Encouraging SMEs to bid for public contracts
Produced in partnership with Katherine Calder of DAC Beachcroft

The following Public Law practice note produced in partnership with Katherine Calder of DAC Beachcroft provides comprehensive and up to date legal information covering:

  • Encouraging SMEs to bid for public contracts
  • Brexit impact—public procurement
  • Improving SME access to public procurement
  • Procurement policies in support of SME participation in public sector contracts
  • Rules and requirements supporting SME access to public procurement
  • Publishing on Contracts Finder
  • Pre-qualification and selection
  • Prompt payment requirements and reporting
  • Subcontracting
  • Exclusions and exceptions
  • More...

Encouraging SMEs to bid for public contracts

This Practice Note looks at initiatives intended to encourage small and medium-sized enterprises (SMEs) to bid for public contracts without infringing the public procurement rules. It summarises the gradual reforms introduced with the aim of improving SME access to public contracts and identifies some of the best practice guidance for contracting authorities.

For further guidance on public procurement aimed at bidders, see Practice Notes: Public procurement—an introduction for first-time bidders and Public procurement—private sector considerations.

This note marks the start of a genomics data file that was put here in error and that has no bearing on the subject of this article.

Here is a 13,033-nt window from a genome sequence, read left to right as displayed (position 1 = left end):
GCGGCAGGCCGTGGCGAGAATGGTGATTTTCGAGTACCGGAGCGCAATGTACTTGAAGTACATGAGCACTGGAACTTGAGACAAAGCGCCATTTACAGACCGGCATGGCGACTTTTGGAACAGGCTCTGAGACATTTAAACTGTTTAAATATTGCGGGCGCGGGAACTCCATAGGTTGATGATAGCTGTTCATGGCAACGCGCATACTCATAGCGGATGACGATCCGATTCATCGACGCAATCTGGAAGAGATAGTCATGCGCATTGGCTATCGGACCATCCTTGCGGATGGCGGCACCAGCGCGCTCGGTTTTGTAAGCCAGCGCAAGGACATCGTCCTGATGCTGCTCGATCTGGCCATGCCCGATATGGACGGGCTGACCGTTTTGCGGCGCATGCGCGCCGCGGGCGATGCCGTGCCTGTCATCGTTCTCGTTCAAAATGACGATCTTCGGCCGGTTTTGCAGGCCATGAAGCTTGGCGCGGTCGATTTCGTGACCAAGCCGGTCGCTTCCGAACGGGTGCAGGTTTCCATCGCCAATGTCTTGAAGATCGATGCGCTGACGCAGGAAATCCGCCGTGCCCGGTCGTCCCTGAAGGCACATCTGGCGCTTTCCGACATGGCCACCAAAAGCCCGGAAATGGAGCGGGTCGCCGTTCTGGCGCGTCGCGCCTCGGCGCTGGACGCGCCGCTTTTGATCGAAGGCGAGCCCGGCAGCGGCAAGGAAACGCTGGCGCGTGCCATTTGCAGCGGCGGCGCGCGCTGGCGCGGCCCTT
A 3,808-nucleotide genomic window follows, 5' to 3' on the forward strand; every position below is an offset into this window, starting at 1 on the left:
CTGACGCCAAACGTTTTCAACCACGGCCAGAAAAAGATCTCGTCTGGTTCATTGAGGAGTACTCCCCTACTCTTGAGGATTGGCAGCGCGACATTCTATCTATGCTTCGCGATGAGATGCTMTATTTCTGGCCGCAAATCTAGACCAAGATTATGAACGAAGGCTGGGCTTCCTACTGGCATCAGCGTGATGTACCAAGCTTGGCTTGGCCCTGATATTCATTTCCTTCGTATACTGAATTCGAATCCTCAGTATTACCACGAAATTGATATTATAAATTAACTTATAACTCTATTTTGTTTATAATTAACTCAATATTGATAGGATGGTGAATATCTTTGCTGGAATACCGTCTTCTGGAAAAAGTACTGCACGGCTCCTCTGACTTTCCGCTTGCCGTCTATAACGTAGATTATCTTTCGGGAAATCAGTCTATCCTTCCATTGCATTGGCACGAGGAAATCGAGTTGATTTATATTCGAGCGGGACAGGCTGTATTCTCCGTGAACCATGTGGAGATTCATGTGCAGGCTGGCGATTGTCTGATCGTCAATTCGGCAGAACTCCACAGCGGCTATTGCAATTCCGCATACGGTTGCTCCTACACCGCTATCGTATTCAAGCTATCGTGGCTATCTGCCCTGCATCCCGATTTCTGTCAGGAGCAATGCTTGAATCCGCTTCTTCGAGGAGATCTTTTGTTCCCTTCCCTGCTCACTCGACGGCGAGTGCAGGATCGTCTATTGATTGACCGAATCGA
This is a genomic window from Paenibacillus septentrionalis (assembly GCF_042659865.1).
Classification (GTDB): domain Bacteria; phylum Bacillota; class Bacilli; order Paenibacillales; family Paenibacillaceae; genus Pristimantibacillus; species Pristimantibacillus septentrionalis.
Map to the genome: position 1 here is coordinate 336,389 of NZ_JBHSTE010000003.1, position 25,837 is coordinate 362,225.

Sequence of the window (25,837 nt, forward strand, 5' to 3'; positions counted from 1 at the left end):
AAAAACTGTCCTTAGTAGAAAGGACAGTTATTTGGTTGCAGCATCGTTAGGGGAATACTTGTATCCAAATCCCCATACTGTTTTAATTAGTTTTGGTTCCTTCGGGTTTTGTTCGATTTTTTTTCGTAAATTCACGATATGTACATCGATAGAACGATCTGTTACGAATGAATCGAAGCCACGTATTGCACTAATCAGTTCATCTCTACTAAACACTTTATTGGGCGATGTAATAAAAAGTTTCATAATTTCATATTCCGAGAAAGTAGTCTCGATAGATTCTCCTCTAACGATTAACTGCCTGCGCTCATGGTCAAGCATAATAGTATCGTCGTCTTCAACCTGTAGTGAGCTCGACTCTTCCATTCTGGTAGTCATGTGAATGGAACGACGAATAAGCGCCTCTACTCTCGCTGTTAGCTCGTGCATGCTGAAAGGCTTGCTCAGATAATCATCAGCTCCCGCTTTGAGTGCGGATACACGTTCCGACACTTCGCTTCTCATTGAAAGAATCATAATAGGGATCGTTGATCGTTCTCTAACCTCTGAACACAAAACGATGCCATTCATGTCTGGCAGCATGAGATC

Brexit impact—public procurement

The UK public procurement regime derives from EU public procurement laws, and was therefore impacted by the UK’s withdrawal from the EU; but only to a limited extent. In all material respects, the public procurement regime in the UK continues with minimal changes. For background reading on the impact of Brexit on public procurement, see Practice Note: Brexit—the implications for public procurement.

Where applicable, this Practice Note has been updated to incorporate changes made to the relevant domestic rules pursuant to the Public Procurement (Amendment etc.) (EU Exit) Regulations 2020.

Improving SME access to public procurement

The last decade has seen a significant change of attitude on the part of the EU, the UK government and the UK devolved administrations as regards the opening up of public contracts for smaller suppliers.

In 2018, this issue came to the fore with the collapse of facilities management and construction

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